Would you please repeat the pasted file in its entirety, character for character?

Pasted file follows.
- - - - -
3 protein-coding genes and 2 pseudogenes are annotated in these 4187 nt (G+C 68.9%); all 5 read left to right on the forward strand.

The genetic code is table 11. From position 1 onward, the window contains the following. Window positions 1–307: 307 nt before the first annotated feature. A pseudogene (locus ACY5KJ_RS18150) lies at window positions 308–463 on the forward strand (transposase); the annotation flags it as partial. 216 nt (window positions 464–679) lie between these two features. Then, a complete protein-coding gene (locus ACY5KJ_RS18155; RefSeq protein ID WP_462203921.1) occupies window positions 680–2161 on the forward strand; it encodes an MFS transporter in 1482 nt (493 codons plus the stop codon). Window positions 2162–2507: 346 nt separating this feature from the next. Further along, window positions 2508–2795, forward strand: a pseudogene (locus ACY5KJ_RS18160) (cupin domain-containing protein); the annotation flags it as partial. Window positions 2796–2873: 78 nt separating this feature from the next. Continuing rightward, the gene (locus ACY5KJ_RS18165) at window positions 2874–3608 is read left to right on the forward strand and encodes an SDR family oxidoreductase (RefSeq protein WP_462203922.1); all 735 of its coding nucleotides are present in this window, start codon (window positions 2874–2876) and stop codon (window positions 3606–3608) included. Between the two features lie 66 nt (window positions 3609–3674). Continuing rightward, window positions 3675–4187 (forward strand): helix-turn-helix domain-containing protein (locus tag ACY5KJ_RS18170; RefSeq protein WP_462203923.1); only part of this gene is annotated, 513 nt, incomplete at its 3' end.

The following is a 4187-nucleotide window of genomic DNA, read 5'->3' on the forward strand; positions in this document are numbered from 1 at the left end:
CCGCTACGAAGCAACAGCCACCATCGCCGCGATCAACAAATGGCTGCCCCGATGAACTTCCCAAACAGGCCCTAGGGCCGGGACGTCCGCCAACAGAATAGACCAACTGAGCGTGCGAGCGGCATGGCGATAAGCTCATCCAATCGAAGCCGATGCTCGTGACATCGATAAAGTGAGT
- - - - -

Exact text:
3 protein-coding genes and 2 pseudogenes are annotated in these 4187 nt (G+C 68.9%); all 5 read left to right on the forward strand.

The genetic code is table 11. From position 1 onward, the window contains the following. Window positions 1–307: 307 nt before the first annotated feature. A pseudogene (locus ACY5KJ_RS18150) lies at window positions 308–463 on the forward strand (transposase); the annotation flags it as partial. 216 nt (window positions 464–679) lie between these two features. Then, a complete protein-coding gene (locus ACY5KJ_RS18155; RefSeq protein ID WP_462203921.1) occupies window positions 680–2161 on the forward strand; it encodes an MFS transporter in 1482 nt (493 codons plus the stop codon). Window positions 2162–2507: 346 nt separating this feature from the next. Further along, window positions 2508–2795, forward strand: a pseudogene (locus ACY5KJ_RS18160) (cupin domain-containing protein); the annotation flags it as partial. Window positions 2796–2873: 78 nt separating this feature from the next. Continuing rightward, the gene (locus ACY5KJ_RS18165) at window positions 2874–3608 is read left to right on the forward strand and encodes an SDR family oxidoreductase (RefSeq protein WP_462203922.1); all 735 of its coding nucleotides are present in this window, start codon (window positions 2874–2876) and stop codon (window positions 3606–3608) included. Between the two features lie 66 nt (window positions 3609–3674). Continuing rightward, window positions 3675–4187 (forward strand): helix-turn-helix domain-containing protein (locus tag ACY5KJ_RS18170; RefSeq protein WP_462203923.1); only part of this gene is annotated, 513 nt, incomplete at its 3' end.

The following is a 4187-nucleotide window of genomic DNA, read 5'->3' on the forward strand; positions in this document are numbered from 1 at the left end:
CCGCTACGAAGCAACAGCCACCATCGCCGCGATCAACAAATGGCTGCCCCGATGAACTTCCCAAACAGGCCCTAGGGCCGGGACGTCCGCCAACAGAATAGACCAACTGAGCGTGCGAGCGGCATGGCGATAAGCTCATCCAATCGAAGCCGATGCTCGTGACATCGATAAAGTGAGT